NEW YORK, Jan 27 (Reuters) - Europe's single currency breached the 99 cent level in U.S. trade against the dollar on Thursday, extending the day's steep declines to touch fresh record lows.

The euro dipped as low as $0.9869, down more than 1.25 percent from Wednesday's U.S. close at $1.0009. The European currency is suffering from the view that Europe's growth prospects are unimpressive in comparison to the United States.

"There's heavy selling pressure in euro/dollar and the euro crosses as well," said a currency trader at a U.S. bank.

The troubled European currency was also down more than 2 percent on the day against the Japanese yen at 103.51 yen, and off 1.25 percent against the British pound at 60.33 pence, a lifetime low.

-- Possible Impact (, January 27, 2000


This is the US playing games with the FX market. These are the last days of the $US as the world's reserve currency. The EURO is its replacement. The US doesn't like it and is trying to make it look weak so that foreigners continue to hold $ denominated debt. The reason for the switch is the US must pay gold to the oil producing nations in exchange for the oil. The supply of available gold to the had been consumed. Gold production is falling while demand hits new records. Gold is very misspriced now. The higher oil prices are a reflection of the inability of the US to deliver gold - the oil producers want higher compensation, hence cut back production. The EURO is 15% backed by gold and will revalue its holding to the market every quarter, The EMU hold 70% of the world's monetary gold. Clinton is desperately tryig to keep the whole mess together as he's created a stock bubble, a $ bubble and he doesn't want this thing to unwind under his leadership. Slick Willy may have to change his nickname soon.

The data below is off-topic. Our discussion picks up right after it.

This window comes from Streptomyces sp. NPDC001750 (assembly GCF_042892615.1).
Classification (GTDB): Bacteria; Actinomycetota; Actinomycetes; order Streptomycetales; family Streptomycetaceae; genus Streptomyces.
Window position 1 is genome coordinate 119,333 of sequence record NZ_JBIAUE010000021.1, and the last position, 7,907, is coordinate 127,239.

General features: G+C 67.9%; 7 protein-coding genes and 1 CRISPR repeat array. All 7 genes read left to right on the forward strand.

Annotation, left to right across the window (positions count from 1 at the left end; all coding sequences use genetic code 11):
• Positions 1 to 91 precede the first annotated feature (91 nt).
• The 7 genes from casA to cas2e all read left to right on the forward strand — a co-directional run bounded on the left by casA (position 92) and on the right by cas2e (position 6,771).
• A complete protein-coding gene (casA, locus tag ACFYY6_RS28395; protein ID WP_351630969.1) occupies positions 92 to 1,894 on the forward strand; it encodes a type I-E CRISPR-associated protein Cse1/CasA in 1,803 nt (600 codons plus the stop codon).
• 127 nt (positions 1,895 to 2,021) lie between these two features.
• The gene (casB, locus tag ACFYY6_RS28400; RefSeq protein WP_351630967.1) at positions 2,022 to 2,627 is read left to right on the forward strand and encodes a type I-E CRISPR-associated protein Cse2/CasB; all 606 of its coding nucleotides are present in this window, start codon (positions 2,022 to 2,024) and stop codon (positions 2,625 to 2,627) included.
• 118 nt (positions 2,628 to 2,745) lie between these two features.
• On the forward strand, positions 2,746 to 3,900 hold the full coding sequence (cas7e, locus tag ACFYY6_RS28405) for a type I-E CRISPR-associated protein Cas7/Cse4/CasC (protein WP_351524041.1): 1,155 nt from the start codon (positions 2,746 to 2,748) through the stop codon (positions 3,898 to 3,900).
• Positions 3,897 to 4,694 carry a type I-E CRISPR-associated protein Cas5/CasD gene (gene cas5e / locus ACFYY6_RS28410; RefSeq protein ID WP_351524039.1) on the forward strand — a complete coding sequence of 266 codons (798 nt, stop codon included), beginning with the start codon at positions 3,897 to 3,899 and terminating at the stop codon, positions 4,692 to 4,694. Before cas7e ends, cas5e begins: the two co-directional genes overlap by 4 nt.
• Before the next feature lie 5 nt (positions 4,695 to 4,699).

-- Ishkabibble (, January 27, 2000.


You are expressing a viewpoint that at least a few people on this forum have expressed before. I think you are most likely mistaken.

You are correct about the U.S. stock bubble. I think you are wrong about everything else.

Let's make a few things clear: the euro is not backed by gold. The euro is a fiat currency just as the dolar is a fiat currency. A euro cannot be traded for any guaranteed amount of gold.

The European Community has a problematic economic situation which has put pressure on Europen leaders to do something to raise employmnent.

The EC has high marginal tax rates and burdensome business and labor market regulations.

With ever fewer workers to support a ballooning retired population, there is pressure to increase, not cut, labor taxes.

Most likely, the euro will have to swim upstream for another three to four years. Indeed, a huge crash of the U.S. stock market is likely the ONLY thing that will help the euro in the next few years -- assuming the European buuble does not collapse as much as the U.S. bubble.


-- Rick (, January 27, 2000.


I respect your opinion, but I stand behind my own.

check out the early morning thread on USA Gold: Link to article.

-- Ishkabibble (, January 27, 2000.

Ishakabibble: Agree! Fed wants no competition! The dollar is another manipulated market, just like silver and gold. [See and]

-- bz (, January 27, 2000.

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